# Generators

## Iterators

Generators are a simple way of creating iterator functions, i.e. functions that you can call to return a new value. The iteration protocol is described in ?iterator. Here is a simple iterator that iterates over the elements of 1:3:

library(coro)

iterator <- as_iterator(1:3)

# Call the iterator to retrieve new values
iterator()
#> [1] 1

iterator()
#> [1] 2

Once the iterator is exhausted, it returns a sentinel value that signals to its caller that there are no more values available:

# This is the last value
iterator()
#> [1] 3

# This is the exhaustion sentinel
iterator()
#> .__exhausted__.

In R we normally don’t use this sort of iteration to work with vectors. Instead, we use the idiomatic techniques of vectorised programming. Iterator functions are useful for very specific tasks:

• Iterating over chunks of data when the whole data doesn’t fit in memory.

• Generating sequences when you don’t know in advance how many elements you will need. These sequences may be complex and even infinite.

The iterator protocol is designed to be free of dependency. However, the easiest way to create an iterator is by using the generator factories provided in this package.

## Generators

Generators create functions that can yield, i.e. suspend themselves. When a generator reaches a yield(value) statement it returns the value as if you called return(value). However, calling the generator again resumes the function right where it left off. Because they preserve their state between invokations, generators are ideal for creating iterator functions.

generate_abc <- generator(function() {
for (x in letters[1:3]) {
yield(x)
}
})

generator() creates an iterator factory. This is a function that returns fresh iterator functions:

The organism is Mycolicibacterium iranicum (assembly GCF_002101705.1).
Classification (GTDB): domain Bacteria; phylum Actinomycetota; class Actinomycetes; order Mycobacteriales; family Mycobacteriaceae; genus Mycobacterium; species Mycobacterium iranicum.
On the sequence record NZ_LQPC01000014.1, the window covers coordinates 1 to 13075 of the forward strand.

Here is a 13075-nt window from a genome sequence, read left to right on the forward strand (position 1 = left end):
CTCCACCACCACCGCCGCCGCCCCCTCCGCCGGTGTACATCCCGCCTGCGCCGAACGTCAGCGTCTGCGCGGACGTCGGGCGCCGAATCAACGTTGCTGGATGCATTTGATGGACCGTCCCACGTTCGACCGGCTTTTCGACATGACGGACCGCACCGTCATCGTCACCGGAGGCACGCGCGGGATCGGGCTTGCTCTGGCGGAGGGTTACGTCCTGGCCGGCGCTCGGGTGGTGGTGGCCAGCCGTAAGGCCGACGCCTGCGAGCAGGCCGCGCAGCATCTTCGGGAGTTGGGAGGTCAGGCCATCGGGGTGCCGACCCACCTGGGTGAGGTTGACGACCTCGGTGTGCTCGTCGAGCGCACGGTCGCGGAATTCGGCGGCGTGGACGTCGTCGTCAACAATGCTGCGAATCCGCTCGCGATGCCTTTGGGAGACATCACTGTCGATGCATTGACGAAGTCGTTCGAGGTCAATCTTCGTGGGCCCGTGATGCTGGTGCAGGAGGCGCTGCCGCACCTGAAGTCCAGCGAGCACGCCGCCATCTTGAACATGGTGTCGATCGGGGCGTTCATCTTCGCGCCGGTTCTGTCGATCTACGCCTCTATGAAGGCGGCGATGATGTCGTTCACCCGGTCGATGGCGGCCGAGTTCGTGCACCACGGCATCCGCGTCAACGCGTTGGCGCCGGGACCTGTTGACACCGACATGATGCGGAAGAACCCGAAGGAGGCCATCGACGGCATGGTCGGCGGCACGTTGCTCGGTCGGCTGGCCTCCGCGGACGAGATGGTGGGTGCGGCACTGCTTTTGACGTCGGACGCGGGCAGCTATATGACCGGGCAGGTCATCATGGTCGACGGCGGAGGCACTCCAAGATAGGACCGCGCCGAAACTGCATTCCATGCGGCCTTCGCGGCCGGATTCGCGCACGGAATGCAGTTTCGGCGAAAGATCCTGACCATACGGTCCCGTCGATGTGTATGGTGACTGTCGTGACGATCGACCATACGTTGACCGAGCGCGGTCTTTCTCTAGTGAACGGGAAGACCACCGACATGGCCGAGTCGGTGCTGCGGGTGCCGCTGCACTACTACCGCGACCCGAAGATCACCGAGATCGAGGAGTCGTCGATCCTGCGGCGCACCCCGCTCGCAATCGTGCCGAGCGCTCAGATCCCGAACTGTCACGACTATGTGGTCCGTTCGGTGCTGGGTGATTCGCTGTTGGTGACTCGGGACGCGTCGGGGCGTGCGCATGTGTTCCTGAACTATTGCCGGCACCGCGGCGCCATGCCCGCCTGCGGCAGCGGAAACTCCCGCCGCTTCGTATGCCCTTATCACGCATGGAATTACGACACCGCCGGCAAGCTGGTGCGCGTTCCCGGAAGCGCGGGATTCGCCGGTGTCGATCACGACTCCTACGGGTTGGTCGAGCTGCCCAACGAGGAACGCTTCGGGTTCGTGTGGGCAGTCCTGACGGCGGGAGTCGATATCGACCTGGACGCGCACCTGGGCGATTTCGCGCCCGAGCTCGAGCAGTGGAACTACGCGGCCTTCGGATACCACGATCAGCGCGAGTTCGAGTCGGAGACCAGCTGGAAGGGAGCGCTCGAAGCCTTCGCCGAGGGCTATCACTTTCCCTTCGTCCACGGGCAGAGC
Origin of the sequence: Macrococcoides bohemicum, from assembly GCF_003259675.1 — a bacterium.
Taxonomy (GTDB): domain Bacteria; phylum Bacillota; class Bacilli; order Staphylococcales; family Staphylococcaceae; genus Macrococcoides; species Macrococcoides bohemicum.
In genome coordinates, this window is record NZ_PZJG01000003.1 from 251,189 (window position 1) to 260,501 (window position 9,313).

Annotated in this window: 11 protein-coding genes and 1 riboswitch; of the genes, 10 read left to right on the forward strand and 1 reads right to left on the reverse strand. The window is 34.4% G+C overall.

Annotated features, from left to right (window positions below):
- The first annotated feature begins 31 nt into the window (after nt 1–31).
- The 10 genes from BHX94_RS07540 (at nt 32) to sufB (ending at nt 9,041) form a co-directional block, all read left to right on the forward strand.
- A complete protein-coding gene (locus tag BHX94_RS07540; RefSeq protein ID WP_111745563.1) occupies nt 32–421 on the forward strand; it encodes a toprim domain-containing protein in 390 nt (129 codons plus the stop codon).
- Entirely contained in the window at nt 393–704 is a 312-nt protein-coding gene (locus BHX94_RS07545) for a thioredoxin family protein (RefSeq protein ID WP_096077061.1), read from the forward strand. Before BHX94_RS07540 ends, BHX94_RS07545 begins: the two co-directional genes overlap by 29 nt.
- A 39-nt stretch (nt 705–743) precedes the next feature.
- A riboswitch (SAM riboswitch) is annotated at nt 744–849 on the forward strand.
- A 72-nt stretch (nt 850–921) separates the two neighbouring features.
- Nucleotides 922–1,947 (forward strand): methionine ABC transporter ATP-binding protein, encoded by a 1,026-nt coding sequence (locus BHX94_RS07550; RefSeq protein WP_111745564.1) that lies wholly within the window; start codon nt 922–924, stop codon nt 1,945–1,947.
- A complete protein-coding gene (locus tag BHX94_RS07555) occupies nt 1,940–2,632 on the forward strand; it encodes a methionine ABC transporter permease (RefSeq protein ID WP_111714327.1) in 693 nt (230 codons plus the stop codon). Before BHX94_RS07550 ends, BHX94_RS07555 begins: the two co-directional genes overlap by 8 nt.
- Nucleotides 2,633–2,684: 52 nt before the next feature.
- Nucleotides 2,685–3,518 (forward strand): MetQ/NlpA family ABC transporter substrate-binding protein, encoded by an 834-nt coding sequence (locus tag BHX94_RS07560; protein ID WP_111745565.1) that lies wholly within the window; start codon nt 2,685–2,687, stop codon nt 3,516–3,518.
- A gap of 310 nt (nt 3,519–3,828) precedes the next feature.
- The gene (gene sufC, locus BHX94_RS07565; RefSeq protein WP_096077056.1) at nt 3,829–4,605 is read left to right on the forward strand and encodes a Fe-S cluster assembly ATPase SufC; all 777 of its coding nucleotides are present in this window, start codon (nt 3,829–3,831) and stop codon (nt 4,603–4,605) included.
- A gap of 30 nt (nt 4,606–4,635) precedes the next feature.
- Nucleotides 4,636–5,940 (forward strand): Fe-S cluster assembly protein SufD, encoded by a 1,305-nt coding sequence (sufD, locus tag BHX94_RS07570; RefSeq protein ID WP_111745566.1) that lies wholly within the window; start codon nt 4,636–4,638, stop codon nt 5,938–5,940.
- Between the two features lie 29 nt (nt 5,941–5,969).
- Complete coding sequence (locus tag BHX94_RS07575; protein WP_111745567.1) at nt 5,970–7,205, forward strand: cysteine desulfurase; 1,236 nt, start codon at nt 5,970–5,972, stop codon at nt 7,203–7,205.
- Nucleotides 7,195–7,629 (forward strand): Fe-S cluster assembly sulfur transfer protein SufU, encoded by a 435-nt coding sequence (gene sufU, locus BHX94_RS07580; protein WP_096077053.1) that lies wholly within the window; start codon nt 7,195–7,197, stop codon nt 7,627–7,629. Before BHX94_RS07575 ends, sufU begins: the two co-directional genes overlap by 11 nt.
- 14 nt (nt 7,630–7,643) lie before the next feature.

# Create the iterator
abc <- generate_abc()

# Use the iterator by invoking it
abc()
#> [1] "a"

abc()
#> [1] "b"

Once the last loop in a generator has finished iterating (here there is only one), it returns the exhaustion sentinel:

# Last value
abc()
#> [1] "c"

# Exhaustion sentinel
abc()
#> .__exhausted__.

abc()
#> .__exhausted__.

You can also create infinite iterators that can’t be exhausted:

generate_natural_numbers <- generator(function(from = 1L) {
x <- from
repeat {
yield(x)
x <- x + 1L
}
})

natural_numbers <- generate_natural_numbers(from = 10L)

# The iterator generates new numbers forever
natural_numbers()
#> [1] 10

natural_numbers()
#> [1] 11

## Iterating

Iterating manually over an iterator function is a bit tricky because you have to watch out for the exhaustion sentinel:

abc <- generate_abc()

while (!is_exhausted(x <- abc())) {
print(x)
}
#> [1] "a"
#> [1] "b"
#> [1] "c"

A simpler way is to iterate with a for loop using the iterate() helper. Within iterate(), for understands the iterator protocol:

abc <- generate_abc()

loop(for (x in abc) {
print(x)
})
#> [1] "a"
#> [1] "b"
#> [1] "c"

You can also collect all remaning values of an iterator in a list with collect():

abc <- generate_abc()

collect(abc)
#> [[1]]
#> [1] "a"
#>
#> [[2]]
#> [1] "b"
#>
#> [[3]]
#> [1] "c"

Beware that trying to exhaust an infinite iterator is a programming error. This causes an infinite loop that never returns, forcing the user to interrupt R with ctrl-c. Make sure that you iterate over an infinite iterator only a finite amount of time:

for (x in 1:3) {
print(natural_numbers())
}
#> [1] 12
#> [1] 13
#> [1] 14

collect(natural_numbers, n = 3)
#> [[1]]
#> [1] 15
#>
#> [[2]]
#> [1] 16
#>
#> [[3]]
#> [1] 17

A generator factory can take another iterator as argument to modify its values. This pattern is called adapting:

library(magrittr)

for (x in i) {
yield(toupper(x))
}
})

ABC()
#> [1] "A"

ABC()
#> [1] "B"

Once the modified iterator is exhausted, the adaptor automatically closes as well:

ABC()
#> [1] "C"

ABC()
#> .__exhausted__.

As a user, you might not want to create an iterator factory for a one-off adaptor. In this case you can use gen() instead of generator(). This enables a more pythonic style of working with iterators:

abc <- generate_abc()
ABC <- gen(for (x in abc) yield(toupper(x)))

collect(ABC)
#> [[1]]
#> [1] "A"
#>
#> [[2]]
#> [1] "B"
#>
#> [[3]]
#> [1] "C"

Or you can use the general purpose adaptor adapt_map(). It maps a function over each value of an iterator:

adapt_map <- generator(function(.i, .fn, ...) {
for (x in .i) {
yield(.fn(x, ...))
}
})

#> [1] "A"